Dianne Reeves headlines the
2009 Bellevue Jazz Festival

Bellevue Jazz Festival Preview
May 22 – 24
for information: http://bellevuejazz.com

The new, old Bellevue Jazz Festival reconvenes for the second year in a row in its current incarnation, a full-blown, three-tiered, weekend-long, diverse offering of artists, both well-known and novices, all within walking distance (a vigorous one perhaps, but a walk nonetheless) in a maturing, downtown Bellevue.

Originally started in 1978 at Bellevue Community College as a grass-roots, local event, the current festival aims to compete with the likes of the jazz festivals of Portland and San Francisco. That means corporate dollars (Microsoft), grant money (4 Culture), and nationally-recognized musicians like Dianne Reeves, the Mingus Big Band, Kurt Elling, Danilo Perez, Mose Allison and Patricia Barber.

The BJF starts the Friday before Memorial Day and runs through Sunday, competing with one of Seattle’s most popular and longest-running musical events, the Northwest Folklife Festival. The BJF has committed itself to a three-year run. It has yet to make money but is convinced it is on the right track to becoming a viable event.

“We’re fortunate this year to have major sponsors,” said festival director Leslie Lloyd. “We are way ahead of the game compared to last year. Ticket sales are always a challenge‚ĶThe economy trickles through all aspects of every business. We’re hoping people will choose to stay home over Memorial Day weekend and choose one more rich offering close to home.”

The headline acts, which includes the addition of the hometown Seattle Repertory Jazz Orchestra, will perform in the Meydenbauer Center. Tickets for individual concerts range from $20 to $85. Ticket packages that allow you to see an entire day’s worth of performances or the entire weekend’s lineup range from $99 to $199.

For those on a budget, most of the shows are free. There will be no cover charge to hear most of the local musicians performing at various bars and restaurants: Drummer Jose Gonzales and his trio, bassist John Hamar’s trio, singer Trish Hatley and New Age Flamenco all perform Friday night; Singer Greta Matassa, pianist Bill Anschell and trumpeter Thomas Marriott (coming off the release of his newest CD, “Flexicon”) perform Saturday night; Pianist Primo Kim, guitarist Dave Peterson, and saxophonist Hadley Caliman perform with their respective trios Sunday.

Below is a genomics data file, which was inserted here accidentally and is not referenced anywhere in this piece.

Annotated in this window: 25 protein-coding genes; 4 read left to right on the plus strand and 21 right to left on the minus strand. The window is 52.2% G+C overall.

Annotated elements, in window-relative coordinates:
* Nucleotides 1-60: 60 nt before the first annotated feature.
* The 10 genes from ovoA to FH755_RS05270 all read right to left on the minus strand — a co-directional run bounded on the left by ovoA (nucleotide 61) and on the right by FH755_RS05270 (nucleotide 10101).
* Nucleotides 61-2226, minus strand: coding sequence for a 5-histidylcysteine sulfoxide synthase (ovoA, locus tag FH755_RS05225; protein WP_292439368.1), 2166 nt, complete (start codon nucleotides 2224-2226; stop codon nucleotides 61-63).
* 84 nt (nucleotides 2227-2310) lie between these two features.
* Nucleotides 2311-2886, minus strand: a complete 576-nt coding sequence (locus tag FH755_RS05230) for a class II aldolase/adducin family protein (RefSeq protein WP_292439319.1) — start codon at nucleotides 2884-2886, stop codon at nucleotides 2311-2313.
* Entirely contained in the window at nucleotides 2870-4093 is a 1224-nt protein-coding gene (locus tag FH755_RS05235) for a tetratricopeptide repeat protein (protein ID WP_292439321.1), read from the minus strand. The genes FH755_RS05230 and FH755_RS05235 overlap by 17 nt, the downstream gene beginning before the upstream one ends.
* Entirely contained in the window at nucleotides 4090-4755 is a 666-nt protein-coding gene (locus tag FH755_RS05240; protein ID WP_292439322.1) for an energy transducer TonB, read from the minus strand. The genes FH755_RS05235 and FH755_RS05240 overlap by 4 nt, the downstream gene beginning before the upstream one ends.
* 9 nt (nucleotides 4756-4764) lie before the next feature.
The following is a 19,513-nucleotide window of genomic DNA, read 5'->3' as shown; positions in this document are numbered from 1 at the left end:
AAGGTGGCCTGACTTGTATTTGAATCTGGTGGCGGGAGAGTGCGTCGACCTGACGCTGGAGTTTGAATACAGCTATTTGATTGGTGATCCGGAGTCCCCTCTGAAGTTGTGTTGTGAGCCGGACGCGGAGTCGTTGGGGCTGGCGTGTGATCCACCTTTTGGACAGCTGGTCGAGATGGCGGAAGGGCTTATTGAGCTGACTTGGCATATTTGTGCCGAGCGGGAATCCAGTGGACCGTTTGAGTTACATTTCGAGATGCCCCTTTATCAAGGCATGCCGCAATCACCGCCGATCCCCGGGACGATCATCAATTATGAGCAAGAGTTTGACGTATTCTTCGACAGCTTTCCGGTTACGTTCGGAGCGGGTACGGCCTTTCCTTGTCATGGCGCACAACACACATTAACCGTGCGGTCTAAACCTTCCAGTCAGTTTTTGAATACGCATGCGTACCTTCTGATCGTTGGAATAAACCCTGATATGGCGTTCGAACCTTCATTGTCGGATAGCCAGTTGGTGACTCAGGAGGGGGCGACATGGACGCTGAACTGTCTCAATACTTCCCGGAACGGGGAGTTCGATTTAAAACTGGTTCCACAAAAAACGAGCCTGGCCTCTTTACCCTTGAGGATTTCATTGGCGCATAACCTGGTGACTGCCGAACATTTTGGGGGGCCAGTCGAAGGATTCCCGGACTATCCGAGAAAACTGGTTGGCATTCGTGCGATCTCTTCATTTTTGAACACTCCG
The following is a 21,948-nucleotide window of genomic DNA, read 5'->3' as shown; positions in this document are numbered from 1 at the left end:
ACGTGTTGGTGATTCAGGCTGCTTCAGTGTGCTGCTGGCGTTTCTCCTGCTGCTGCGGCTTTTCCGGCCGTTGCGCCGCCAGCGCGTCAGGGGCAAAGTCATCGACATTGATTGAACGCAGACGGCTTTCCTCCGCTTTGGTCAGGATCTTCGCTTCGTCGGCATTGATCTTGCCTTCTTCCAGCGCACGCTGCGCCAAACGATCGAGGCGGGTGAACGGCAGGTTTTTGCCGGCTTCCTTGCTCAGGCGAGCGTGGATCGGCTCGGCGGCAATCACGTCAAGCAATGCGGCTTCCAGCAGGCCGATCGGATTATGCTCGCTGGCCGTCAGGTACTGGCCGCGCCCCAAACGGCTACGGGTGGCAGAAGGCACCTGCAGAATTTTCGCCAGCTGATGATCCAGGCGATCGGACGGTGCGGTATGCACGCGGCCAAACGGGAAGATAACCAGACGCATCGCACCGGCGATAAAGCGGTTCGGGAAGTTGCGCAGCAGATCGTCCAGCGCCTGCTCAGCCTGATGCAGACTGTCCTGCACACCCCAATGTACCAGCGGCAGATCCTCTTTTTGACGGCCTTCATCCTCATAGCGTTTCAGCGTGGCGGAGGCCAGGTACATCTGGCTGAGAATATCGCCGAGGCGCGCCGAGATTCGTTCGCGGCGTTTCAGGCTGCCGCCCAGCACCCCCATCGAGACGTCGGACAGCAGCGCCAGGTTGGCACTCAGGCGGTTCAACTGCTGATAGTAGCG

Various musicians will also host late-night, open jam sessions Friday and Saturday night at the Courtyard by Marriott-Downtown Bellevue hotel. And sprinkled throughout the weekend will be performances by student combos from some of the area’s strongest high school jazz programs: Newport, Bellevue, Edmonds-Woodway, Sammamish, Shorewood and Ingraham.

A highlight of the festival is the Rising Stars program, a hand-picked group of 18 of the area’s best high school musicans, including several that performed recently at the prestigious Essentially Ellington High School Jazz Band Competition & Festival in New York: Roosevelt’s Max Holmberg and Mat Muntz, Garfield’s Ellie Lightfoot, Newport’s Eli Meisner, Zach Stoddard and Ariel Pocock. The Rising Stars were nominated and auditioned before a panel of jazz educators. They will perform with the SRJO to close the festival.

Parking at or near the Meydenbauer Center costs $5 to $8 and parking is free at many of the smaller venues. Taxi service is limited and the event will not provide a shuttle. But most of the venues are within a 10-minute walk of one another.

“The truth is that it takes three to five years to establish an event,” Lloyd said. “We’re still in that process.”

Seattle Jazz